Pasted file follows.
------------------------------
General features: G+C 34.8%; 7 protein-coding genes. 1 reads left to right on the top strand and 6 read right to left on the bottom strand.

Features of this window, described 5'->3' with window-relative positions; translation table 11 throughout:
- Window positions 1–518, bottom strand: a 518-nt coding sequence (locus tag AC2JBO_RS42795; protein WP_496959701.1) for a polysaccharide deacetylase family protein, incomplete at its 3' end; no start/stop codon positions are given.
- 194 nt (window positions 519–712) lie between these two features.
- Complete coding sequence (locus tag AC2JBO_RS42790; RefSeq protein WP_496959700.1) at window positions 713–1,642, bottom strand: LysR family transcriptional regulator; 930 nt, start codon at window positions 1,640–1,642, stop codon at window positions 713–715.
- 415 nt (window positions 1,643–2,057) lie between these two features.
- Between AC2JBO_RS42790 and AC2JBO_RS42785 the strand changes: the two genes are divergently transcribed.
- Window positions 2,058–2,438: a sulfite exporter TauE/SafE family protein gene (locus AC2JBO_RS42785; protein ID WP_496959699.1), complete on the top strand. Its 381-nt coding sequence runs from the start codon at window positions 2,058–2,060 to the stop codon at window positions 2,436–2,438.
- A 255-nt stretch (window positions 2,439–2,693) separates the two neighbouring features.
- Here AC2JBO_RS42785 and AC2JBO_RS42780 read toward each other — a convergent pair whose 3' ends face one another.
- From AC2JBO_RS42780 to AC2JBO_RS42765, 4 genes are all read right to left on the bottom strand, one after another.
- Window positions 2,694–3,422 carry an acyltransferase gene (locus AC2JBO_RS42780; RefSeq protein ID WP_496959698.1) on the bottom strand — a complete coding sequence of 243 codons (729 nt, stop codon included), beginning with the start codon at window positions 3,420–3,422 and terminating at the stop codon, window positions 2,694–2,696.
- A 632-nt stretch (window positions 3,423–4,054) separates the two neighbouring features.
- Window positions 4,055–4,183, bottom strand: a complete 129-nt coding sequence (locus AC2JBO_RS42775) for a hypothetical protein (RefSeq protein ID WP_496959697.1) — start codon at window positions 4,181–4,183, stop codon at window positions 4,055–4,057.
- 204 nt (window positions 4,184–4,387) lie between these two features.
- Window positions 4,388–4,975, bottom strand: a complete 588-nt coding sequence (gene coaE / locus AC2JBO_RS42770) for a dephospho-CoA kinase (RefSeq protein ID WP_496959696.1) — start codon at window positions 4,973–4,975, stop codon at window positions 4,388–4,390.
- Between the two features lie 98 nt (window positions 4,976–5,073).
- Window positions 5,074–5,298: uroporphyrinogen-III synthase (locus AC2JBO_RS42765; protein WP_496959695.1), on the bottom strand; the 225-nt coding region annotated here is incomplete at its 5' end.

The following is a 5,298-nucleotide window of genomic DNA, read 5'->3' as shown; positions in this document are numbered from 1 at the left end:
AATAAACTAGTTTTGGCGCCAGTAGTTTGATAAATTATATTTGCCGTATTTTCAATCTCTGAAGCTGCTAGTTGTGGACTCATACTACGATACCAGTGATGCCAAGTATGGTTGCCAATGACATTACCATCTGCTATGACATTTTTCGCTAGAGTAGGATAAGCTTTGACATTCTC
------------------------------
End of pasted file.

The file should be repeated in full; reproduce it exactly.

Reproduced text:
General features: G+C 34.8%; 7 protein-coding genes. 1 reads left to right on the top strand and 6 read right to left on the bottom strand.

Features of this window, described 5'->3' with window-relative positions; translation table 11 throughout:
- Window positions 1–518, bottom strand: a 518-nt coding sequence (locus tag AC2JBO_RS42795; protein WP_496959701.1) for a polysaccharide deacetylase family protein, incomplete at its 3' end; no start/stop codon positions are given.
- 194 nt (window positions 519–712) lie between these two features.
- Complete coding sequence (locus tag AC2JBO_RS42790; RefSeq protein WP_496959700.1) at window positions 713–1,642, bottom strand: LysR family transcriptional regulator; 930 nt, start codon at window positions 1,640–1,642, stop codon at window positions 713–715.
- 415 nt (window positions 1,643–2,057) lie between these two features.
- Between AC2JBO_RS42790 and AC2JBO_RS42785 the strand changes: the two genes are divergently transcribed.
- Window positions 2,058–2,438: a sulfite exporter TauE/SafE family protein gene (locus AC2JBO_RS42785; protein ID WP_496959699.1), complete on the top strand. Its 381-nt coding sequence runs from the start codon at window positions 2,058–2,060 to the stop codon at window positions 2,436–2,438.
- A 255-nt stretch (window positions 2,439–2,693) separates the two neighbouring features.
- Here AC2JBO_RS42785 and AC2JBO_RS42780 read toward each other — a convergent pair whose 3' ends face one another.
- From AC2JBO_RS42780 to AC2JBO_RS42765, 4 genes are all read right to left on the bottom strand, one after another.
- Window positions 2,694–3,422 carry an acyltransferase gene (locus AC2JBO_RS42780; RefSeq protein ID WP_496959698.1) on the bottom strand — a complete coding sequence of 243 codons (729 nt, stop codon included), beginning with the start codon at window positions 3,420–3,422 and terminating at the stop codon, window positions 2,694–2,696.
- A 632-nt stretch (window positions 3,423–4,054) separates the two neighbouring features.
- Window positions 4,055–4,183, bottom strand: a complete 129-nt coding sequence (locus AC2JBO_RS42775) for a hypothetical protein (RefSeq protein ID WP_496959697.1) — start codon at window positions 4,181–4,183, stop codon at window positions 4,055–4,057.
- 204 nt (window positions 4,184–4,387) lie between these two features.
- Window positions 4,388–4,975, bottom strand: a complete 588-nt coding sequence (gene coaE / locus AC2JBO_RS42770) for a dephospho-CoA kinase (RefSeq protein ID WP_496959696.1) — start codon at window positions 4,973–4,975, stop codon at window positions 4,388–4,390.
- Between the two features lie 98 nt (window positions 4,976–5,073).
- Window positions 5,074–5,298: uroporphyrinogen-III synthase (locus AC2JBO_RS42765; protein WP_496959695.1), on the bottom strand; the 225-nt coding region annotated here is incomplete at its 5' end.

The following is a 5,298-nucleotide window of genomic DNA, read 5'->3' as shown; positions in this document are numbered from 1 at the left end:
AATAAACTAGTTTTGGCGCCAGTAGTTTGATAAATTATATTTGCCGTATTTTCAATCTCTGAAGCTGCTAGTTGTGGACTCATACTACGATACCAGTGATGCCAAGTATGGTTGCCAATGACATTACCATCTGCTATGACATTTTTCGCTAGAGTAGGATAAGCTTTGACATTCTC